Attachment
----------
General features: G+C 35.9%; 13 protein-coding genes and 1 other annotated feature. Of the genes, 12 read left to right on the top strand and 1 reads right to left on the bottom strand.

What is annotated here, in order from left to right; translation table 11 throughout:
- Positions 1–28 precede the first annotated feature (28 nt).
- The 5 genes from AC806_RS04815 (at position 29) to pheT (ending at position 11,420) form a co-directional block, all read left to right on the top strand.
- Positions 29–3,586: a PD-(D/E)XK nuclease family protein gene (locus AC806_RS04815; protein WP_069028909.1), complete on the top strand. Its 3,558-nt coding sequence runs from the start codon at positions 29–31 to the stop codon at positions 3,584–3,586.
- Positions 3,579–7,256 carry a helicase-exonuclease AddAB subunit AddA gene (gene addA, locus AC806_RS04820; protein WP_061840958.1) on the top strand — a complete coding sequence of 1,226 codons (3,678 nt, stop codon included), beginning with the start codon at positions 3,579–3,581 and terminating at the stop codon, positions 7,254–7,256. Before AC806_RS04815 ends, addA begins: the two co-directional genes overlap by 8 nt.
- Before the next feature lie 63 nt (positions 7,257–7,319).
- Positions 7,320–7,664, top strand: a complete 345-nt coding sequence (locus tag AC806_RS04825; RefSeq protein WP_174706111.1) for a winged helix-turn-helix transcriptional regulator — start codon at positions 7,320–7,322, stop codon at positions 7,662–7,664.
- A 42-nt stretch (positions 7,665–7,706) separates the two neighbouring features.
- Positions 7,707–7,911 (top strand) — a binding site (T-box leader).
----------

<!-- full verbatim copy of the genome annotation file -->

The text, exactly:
General features: G+C 35.9%; 13 protein-coding genes and 1 other annotated feature. Of the genes, 12 read left to right on the top strand and 1 reads right to left on the bottom strand.

What is annotated here, in order from left to right; translation table 11 throughout:
- Positions 1–28 precede the first annotated feature (28 nt).
- The 5 genes from AC806_RS04815 (at position 29) to pheT (ending at position 11,420) form a co-directional block, all read left to right on the top strand.
- Positions 29–3,586: a PD-(D/E)XK nuclease family protein gene (locus AC806_RS04815; protein WP_069028909.1), complete on the top strand. Its 3,558-nt coding sequence runs from the start codon at positions 29–31 to the stop codon at positions 3,584–3,586.
- Positions 3,579–7,256 carry a helicase-exonuclease AddAB subunit AddA gene (gene addA, locus AC806_RS04820; protein WP_061840958.1) on the top strand — a complete coding sequence of 1,226 codons (3,678 nt, stop codon included), beginning with the start codon at positions 3,579–3,581 and terminating at the stop codon, positions 7,254–7,256. Before AC806_RS04815 ends, addA begins: the two co-directional genes overlap by 8 nt.
- Before the next feature lie 63 nt (positions 7,257–7,319).
- Positions 7,320–7,664, top strand: a complete 345-nt coding sequence (locus tag AC806_RS04825; RefSeq protein WP_174706111.1) for a winged helix-turn-helix transcriptional regulator — start codon at positions 7,320–7,322, stop codon at positions 7,662–7,664.
- A 42-nt stretch (positions 7,665–7,706) separates the two neighbouring features.
- Positions 7,707–7,911 (top strand) — a binding site (T-box leader).